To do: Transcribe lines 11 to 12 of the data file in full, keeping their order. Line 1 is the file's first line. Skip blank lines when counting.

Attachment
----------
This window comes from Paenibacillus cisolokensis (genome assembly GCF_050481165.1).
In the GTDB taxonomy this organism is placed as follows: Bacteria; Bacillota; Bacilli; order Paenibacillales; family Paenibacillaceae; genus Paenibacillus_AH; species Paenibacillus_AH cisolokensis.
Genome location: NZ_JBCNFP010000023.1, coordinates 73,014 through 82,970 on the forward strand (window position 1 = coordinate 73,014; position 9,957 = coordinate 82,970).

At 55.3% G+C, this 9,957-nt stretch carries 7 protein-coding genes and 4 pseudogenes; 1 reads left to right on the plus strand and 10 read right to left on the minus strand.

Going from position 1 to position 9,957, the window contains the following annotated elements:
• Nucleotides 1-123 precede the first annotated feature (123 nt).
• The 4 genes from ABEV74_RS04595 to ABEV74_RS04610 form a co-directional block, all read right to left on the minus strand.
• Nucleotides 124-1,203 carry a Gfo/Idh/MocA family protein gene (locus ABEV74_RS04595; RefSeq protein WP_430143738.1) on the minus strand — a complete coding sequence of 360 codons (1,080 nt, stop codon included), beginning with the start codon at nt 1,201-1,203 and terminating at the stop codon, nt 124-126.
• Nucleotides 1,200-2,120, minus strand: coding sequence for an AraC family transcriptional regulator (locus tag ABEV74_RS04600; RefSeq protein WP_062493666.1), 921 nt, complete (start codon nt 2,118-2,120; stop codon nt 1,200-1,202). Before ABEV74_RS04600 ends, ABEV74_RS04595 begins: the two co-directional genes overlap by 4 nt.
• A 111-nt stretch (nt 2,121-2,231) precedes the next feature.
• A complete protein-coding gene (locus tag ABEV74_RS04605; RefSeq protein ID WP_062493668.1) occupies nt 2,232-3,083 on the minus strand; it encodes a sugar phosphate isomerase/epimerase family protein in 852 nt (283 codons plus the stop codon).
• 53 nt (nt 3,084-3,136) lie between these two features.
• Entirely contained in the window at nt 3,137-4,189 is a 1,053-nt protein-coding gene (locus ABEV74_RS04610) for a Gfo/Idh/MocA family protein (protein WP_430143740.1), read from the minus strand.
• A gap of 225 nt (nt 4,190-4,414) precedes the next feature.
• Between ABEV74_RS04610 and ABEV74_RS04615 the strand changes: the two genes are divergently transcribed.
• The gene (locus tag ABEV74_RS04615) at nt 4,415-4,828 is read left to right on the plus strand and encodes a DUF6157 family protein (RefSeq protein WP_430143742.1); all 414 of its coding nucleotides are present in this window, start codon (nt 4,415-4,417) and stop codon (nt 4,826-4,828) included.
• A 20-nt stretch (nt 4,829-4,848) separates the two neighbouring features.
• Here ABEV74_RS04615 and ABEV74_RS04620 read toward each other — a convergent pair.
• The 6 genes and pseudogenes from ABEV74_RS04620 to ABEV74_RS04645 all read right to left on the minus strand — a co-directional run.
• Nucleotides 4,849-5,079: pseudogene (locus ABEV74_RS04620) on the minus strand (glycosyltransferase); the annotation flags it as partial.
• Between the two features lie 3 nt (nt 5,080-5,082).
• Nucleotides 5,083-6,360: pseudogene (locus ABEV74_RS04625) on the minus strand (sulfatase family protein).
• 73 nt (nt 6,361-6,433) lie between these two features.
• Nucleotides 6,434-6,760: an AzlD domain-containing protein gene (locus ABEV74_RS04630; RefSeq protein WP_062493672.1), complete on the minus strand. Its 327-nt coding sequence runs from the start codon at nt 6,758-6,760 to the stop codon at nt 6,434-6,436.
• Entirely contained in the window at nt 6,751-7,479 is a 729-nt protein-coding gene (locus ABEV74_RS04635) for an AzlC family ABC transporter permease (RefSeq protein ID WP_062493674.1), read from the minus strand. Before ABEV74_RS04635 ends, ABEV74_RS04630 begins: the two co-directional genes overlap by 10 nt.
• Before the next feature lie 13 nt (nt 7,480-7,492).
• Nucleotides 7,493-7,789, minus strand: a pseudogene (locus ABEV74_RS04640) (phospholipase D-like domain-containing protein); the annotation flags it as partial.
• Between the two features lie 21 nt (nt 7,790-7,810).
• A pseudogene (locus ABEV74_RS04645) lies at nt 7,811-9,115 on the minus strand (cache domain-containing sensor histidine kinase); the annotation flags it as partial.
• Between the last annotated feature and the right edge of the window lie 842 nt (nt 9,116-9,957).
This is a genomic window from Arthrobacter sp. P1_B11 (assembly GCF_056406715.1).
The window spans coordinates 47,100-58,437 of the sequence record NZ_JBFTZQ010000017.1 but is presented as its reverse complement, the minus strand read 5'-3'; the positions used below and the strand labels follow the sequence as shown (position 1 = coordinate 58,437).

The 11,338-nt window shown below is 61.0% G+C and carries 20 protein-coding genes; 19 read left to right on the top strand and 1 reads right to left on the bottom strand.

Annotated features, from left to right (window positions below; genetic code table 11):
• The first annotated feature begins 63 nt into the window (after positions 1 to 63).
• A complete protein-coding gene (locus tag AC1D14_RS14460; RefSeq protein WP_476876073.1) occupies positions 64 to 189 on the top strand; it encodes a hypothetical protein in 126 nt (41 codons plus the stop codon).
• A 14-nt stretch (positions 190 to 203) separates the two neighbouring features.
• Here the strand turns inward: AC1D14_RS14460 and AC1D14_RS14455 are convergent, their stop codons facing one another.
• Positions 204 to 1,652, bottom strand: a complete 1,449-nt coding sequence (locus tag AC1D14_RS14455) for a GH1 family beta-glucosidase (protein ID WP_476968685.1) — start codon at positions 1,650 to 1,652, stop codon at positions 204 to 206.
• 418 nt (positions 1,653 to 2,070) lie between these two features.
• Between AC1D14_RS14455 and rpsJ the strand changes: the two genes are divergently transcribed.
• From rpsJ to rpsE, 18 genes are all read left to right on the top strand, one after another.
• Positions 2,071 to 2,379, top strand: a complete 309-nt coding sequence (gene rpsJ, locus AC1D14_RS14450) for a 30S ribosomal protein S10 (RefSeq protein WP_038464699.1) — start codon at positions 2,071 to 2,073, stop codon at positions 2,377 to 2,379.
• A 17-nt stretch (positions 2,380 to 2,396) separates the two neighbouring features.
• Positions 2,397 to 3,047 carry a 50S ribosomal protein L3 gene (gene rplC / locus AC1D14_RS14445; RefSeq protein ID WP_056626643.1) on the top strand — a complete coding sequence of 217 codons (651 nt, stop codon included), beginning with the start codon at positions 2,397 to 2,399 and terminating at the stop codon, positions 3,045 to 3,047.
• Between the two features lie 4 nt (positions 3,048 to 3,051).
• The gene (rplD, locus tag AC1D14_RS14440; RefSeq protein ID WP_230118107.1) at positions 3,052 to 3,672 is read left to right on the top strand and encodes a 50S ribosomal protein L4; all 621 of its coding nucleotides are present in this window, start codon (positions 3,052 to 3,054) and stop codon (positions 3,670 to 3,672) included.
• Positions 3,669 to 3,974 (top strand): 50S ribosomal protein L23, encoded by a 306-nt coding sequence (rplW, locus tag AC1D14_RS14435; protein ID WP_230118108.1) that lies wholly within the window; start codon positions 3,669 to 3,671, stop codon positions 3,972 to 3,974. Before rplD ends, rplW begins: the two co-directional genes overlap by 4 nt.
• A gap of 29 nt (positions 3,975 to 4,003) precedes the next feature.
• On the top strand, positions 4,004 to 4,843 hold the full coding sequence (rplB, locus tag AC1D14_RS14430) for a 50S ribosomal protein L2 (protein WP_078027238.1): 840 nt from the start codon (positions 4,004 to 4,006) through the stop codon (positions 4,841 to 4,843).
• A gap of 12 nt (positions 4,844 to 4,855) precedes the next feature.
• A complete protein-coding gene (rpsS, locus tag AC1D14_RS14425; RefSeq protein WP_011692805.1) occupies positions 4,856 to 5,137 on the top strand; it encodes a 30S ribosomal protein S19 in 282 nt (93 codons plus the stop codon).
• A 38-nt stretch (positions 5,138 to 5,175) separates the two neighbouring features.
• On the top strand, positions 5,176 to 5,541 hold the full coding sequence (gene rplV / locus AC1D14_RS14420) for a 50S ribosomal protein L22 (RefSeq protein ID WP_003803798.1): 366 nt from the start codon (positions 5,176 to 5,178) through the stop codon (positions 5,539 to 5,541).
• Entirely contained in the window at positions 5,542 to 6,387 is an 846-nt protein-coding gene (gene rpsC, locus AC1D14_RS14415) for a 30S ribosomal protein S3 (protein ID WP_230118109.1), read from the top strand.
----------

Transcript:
• A complete protein-coding gene (locus tag ABEV74_RS04605; RefSeq protein ID WP_062493668.1) occupies nt 2,232-3,083 on the minus strand; it encodes a sugar phosphate isomerase/epimerase family protein in 852 nt (283 codons plus the stop codon).
• 53 nt (nt 3,084-3,136) lie between these two features.